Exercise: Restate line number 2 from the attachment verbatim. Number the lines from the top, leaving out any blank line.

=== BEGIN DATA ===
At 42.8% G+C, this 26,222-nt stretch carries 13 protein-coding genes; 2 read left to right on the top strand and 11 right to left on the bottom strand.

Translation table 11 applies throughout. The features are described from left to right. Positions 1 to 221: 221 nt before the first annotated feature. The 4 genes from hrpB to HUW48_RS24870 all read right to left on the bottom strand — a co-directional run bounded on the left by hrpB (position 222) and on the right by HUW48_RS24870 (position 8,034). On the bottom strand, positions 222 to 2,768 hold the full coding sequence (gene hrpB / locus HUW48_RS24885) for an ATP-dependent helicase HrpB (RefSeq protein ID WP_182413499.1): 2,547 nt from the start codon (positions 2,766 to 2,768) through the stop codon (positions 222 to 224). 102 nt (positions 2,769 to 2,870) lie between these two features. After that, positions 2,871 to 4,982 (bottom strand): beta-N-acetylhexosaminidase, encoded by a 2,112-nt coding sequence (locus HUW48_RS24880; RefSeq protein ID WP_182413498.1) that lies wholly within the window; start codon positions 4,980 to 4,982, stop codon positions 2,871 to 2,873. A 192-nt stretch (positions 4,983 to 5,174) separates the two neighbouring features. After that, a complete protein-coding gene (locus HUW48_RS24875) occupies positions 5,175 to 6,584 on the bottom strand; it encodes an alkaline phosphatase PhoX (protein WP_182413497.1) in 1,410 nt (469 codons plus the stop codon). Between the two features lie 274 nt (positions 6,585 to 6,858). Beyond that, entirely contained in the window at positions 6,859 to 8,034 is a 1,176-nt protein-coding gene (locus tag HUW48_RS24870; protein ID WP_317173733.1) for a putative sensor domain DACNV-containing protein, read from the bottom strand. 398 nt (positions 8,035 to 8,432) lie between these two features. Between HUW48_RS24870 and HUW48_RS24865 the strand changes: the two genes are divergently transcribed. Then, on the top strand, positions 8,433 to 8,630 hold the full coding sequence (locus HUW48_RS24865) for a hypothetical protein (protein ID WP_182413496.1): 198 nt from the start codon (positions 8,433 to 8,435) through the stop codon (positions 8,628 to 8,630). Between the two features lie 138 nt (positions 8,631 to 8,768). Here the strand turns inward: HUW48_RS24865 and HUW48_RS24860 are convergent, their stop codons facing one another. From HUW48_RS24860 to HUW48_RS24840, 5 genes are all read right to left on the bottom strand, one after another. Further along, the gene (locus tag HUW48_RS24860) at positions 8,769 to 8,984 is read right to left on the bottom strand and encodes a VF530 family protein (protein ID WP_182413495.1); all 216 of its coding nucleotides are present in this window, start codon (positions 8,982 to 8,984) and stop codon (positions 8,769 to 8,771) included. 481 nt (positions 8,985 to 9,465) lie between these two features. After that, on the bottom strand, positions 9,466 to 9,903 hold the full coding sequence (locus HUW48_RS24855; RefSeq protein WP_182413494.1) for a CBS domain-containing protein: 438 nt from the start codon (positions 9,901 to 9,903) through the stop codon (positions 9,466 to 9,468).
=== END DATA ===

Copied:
Translation table 11 applies throughout. The features are described from left to right. Positions 1 to 221: 221 nt before the first annotated feature. The 4 genes from hrpB to HUW48_RS24870 all read right to left on the bottom strand — a co-directional run bounded on the left by hrpB (position 222) and on the right by HUW48_RS24870 (position 8,034). On the bottom strand, positions 222 to 2,768 hold the full coding sequence (gene hrpB / locus HUW48_RS24885) for an ATP-dependent helicase HrpB (RefSeq protein ID WP_182413499.1): 2,547 nt from the start codon (positions 2,766 to 2,768) through the stop codon (positions 222 to 224). 102 nt (positions 2,769 to 2,870) lie between these two features. After that, positions 2,871 to 4,982 (bottom strand): beta-N-acetylhexosaminidase, encoded by a 2,112-nt coding sequence (locus HUW48_RS24880; RefSeq protein ID WP_182413498.1) that lies wholly within the window; start codon positions 4,980 to 4,982, stop codon positions 2,871 to 2,873. A 192-nt stretch (positions 4,983 to 5,174) separates the two neighbouring features. After that, a complete protein-coding gene (locus HUW48_RS24875) occupies positions 5,175 to 6,584 on the bottom strand; it encodes an alkaline phosphatase PhoX (protein WP_182413497.1) in 1,410 nt (469 codons plus the stop codon). Between the two features lie 274 nt (positions 6,585 to 6,858). Beyond that, entirely contained in the window at positions 6,859 to 8,034 is a 1,176-nt protein-coding gene (locus tag HUW48_RS24870; protein ID WP_317173733.1) for a putative sensor domain DACNV-containing protein, read from the bottom strand. 398 nt (positions 8,035 to 8,432) lie between these two features. Between HUW48_RS24870 and HUW48_RS24865 the strand changes: the two genes are divergently transcribed. Then, on the top strand, positions 8,433 to 8,630 hold the full coding sequence (locus HUW48_RS24865) for a hypothetical protein (protein ID WP_182413496.1): 198 nt from the start codon (positions 8,433 to 8,435) through the stop codon (positions 8,628 to 8,630). Between the two features lie 138 nt (positions 8,631 to 8,768). Here the strand turns inward: HUW48_RS24865 and HUW48_RS24860 are convergent, their stop codons facing one another. From HUW48_RS24860 to HUW48_RS24840, 5 genes are all read right to left on the bottom strand, one after another. Further along, the gene (locus tag HUW48_RS24860) at positions 8,769 to 8,984 is read right to left on the bottom strand and encodes a VF530 family protein (protein ID WP_182413495.1); all 216 of its coding nucleotides are present in this window, start codon (positions 8,982 to 8,984) and stop codon (positions 8,769 to 8,771) included. 481 nt (positions 8,985 to 9,465) lie between these two features. After that, on the bottom strand, positions 9,466 to 9,903 hold the full coding sequence (locus HUW48_RS24855; RefSeq protein WP_182413494.1) for a CBS domain-containing protein: 438 nt from the start codon (positions 9,901 to 9,903) through the stop codon (positions 9,466 to 9,468).